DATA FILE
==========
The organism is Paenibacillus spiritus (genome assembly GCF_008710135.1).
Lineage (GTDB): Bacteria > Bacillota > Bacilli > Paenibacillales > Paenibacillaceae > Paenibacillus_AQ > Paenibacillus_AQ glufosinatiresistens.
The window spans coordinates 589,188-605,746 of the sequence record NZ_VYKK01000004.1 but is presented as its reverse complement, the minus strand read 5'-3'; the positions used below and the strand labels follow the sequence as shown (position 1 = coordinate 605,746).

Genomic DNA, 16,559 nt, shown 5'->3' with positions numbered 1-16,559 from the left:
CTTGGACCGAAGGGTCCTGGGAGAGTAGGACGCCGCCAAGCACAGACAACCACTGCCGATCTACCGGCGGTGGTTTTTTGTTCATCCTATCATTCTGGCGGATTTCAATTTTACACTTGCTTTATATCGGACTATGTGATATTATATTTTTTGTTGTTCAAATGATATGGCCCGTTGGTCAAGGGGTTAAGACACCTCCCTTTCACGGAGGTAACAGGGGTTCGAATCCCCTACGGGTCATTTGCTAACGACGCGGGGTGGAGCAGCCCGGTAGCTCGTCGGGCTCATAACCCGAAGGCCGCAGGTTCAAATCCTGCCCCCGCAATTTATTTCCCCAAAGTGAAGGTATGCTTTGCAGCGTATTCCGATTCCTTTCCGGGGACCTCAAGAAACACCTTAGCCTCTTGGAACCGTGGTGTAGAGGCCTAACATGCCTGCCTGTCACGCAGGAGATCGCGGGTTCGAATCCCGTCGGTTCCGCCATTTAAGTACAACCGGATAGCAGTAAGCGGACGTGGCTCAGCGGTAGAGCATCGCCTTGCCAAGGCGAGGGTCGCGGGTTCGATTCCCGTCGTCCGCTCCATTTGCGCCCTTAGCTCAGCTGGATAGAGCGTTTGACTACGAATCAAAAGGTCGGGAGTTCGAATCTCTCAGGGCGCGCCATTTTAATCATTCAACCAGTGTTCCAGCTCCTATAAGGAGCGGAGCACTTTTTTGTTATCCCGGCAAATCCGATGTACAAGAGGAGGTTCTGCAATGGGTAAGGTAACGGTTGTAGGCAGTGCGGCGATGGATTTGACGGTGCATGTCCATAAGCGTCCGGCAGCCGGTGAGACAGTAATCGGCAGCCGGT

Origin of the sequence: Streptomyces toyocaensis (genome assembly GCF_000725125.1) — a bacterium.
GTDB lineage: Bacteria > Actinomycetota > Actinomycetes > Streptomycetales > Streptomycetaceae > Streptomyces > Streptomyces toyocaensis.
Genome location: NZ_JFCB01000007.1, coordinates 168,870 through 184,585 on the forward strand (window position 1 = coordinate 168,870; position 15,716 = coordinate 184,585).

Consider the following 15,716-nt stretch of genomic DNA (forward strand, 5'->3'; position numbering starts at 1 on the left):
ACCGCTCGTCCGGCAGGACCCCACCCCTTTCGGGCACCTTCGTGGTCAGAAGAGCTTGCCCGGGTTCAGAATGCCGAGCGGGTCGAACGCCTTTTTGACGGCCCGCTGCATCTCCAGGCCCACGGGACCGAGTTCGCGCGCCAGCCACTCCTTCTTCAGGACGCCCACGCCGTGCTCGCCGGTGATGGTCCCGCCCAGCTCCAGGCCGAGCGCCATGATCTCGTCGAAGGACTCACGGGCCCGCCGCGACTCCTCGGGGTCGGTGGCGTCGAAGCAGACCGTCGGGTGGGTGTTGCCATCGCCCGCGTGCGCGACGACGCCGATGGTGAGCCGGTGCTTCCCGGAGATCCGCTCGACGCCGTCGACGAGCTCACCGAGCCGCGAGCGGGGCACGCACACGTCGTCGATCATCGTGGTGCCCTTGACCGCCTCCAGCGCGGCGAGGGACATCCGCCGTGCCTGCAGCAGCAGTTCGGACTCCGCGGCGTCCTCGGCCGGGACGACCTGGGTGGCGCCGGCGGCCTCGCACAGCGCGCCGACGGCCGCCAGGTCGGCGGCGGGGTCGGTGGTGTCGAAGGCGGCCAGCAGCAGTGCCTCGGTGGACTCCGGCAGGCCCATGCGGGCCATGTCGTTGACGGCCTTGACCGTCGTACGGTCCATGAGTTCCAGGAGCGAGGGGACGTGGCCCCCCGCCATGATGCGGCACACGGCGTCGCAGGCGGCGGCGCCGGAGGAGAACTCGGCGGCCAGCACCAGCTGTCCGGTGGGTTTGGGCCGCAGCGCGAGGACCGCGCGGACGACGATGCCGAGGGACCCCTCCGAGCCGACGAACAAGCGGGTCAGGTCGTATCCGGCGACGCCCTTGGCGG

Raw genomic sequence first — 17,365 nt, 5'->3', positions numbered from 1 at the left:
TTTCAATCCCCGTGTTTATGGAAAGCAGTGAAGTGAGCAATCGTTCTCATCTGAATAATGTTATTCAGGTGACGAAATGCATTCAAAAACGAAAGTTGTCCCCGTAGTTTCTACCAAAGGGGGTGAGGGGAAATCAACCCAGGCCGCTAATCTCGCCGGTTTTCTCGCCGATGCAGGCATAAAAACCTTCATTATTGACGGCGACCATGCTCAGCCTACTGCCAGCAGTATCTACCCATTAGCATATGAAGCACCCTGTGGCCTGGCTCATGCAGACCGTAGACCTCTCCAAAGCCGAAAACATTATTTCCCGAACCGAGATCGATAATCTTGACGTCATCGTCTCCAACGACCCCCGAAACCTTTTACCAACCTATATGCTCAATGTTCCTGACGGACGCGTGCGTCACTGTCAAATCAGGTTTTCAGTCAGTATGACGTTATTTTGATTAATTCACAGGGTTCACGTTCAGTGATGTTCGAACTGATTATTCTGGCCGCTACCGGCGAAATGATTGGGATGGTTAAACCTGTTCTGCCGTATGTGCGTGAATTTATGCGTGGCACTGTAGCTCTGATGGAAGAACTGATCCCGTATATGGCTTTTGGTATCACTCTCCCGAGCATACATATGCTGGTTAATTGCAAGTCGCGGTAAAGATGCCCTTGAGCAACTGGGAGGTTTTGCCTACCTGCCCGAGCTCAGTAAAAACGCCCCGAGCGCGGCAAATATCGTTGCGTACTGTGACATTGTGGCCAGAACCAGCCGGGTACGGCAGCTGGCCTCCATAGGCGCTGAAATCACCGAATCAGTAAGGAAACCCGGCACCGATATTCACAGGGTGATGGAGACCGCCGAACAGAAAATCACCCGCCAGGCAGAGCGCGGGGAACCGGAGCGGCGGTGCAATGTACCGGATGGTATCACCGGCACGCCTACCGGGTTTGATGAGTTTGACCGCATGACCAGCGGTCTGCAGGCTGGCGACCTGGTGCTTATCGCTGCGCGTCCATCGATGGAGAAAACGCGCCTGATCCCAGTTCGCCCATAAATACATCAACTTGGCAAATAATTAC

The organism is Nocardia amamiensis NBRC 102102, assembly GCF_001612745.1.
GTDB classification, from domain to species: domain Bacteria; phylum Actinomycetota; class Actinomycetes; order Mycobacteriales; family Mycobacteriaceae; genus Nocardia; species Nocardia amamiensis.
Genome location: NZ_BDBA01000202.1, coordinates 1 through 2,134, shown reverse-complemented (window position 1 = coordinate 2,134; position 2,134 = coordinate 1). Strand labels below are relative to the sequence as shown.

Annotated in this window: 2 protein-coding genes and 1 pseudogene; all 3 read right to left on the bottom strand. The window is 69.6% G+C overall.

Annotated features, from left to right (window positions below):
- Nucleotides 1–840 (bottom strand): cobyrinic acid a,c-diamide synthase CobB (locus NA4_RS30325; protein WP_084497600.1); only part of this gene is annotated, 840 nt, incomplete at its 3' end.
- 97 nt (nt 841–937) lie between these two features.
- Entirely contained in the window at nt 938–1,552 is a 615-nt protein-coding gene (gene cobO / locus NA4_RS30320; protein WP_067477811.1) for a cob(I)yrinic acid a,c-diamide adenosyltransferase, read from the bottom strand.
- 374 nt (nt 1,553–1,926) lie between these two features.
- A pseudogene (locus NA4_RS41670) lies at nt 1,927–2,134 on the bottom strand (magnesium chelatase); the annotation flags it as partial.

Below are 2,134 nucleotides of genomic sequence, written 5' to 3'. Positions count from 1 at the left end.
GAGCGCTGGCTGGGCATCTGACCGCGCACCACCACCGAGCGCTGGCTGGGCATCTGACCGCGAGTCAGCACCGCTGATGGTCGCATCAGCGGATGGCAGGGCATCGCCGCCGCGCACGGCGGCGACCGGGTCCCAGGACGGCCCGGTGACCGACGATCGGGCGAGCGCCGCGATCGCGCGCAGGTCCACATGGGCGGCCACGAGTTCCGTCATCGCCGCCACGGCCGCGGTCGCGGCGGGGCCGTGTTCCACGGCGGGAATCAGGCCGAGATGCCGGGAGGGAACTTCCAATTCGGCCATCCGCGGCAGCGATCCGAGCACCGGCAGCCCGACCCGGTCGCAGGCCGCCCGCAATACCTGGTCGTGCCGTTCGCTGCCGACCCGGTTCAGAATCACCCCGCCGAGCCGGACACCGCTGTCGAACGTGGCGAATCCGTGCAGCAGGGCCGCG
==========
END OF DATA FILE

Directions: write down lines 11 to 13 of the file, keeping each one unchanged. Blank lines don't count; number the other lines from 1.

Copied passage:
Raw genomic sequence first — 17,365 nt, 5'->3', positions numbered from 1 at the left:
TTTCAATCCCCGTGTTTATGGAAAGCAGTGAAGTGAGCAATCGTTCTCATCTGAATAATGTTATTCAGGTGACGAAATGCATTCAAAAACGAAAGTTGTCCCCGTAGTTTCTACCAAAGGGGGTGAGGGGAAATCAACCCAGGCCGCTAATCTCGCCGGTTTTCTCGCCGATGCAGGCATAAAAACCTTCATTATTGACGGCGACCATGCTCAGCCTACTGCCAGCAGTATCTACCCATTAGCATATGAAGCACCCTGTGGCCTGGCTCATGCAGACCGTAGACCTCTCCAAAGCCGAAAACATTATTTCCCGAACCGAGATCGATAATCTTGACGTCATCGTCTCCAACGACCCCCGAAACCTTTTACCAACCTATATGCTCAATGTTCCTGACGGACGCGTGCGTCACTGTCAAATCAGGTTTTCAGTCAGTATGACGTTATTTTGATTAATTCACAGGGTTCACGTTCAGTGATGTTCGAACTGATTATTCTGGCCGCTACCGGCGAAATGATTGGGATGGTTAAACCTGTTCTGCCGTATGTGCGTGAATTTATGCGTGGCACTGTAGCTCTGATGGAAGAACTGATCCCGTATATGGCTTTTGGTATCACTCTCCCGAGCATACATATGCTGGTTAATTGCAAGTCGCGGTAAAGATGCCCTTGAGCAACTGGGAGGTTTTGCCTACCTGCCCGAGCTCAGTAAAAACGCCCCGAGCGCGGCAAATATCGTTGCGTACTGTGACATTGTGGCCAGAACCAGCCGGGTACGGCAGCTGGCCTCCATAGGCGCTGAAATCACCGAATCAGTAAGGAAACCCGGCACCGATATTCACAGGGTGATGGAGACCGCCGAACAGAAAATCACCCGCCAGGCAGAGCGCGGGGAACCGGAGCGGCGGTGCAATGTACCGGATGGTATCACCGGCACGCCTACCGGGTTTGATGAGTTTGACCGCATGACCAGCGGTCTGCAGGCTGGCGACCTGGTGCTTATCGCTGCGCGTCCATCGATGGAGAAAACGCGCCTGATCCCAGTTCGCCCATAAATACATCAACTTGGCAAATAATTAC

The organism is Nocardia amamiensis NBRC 102102, assembly GCF_001612745.1.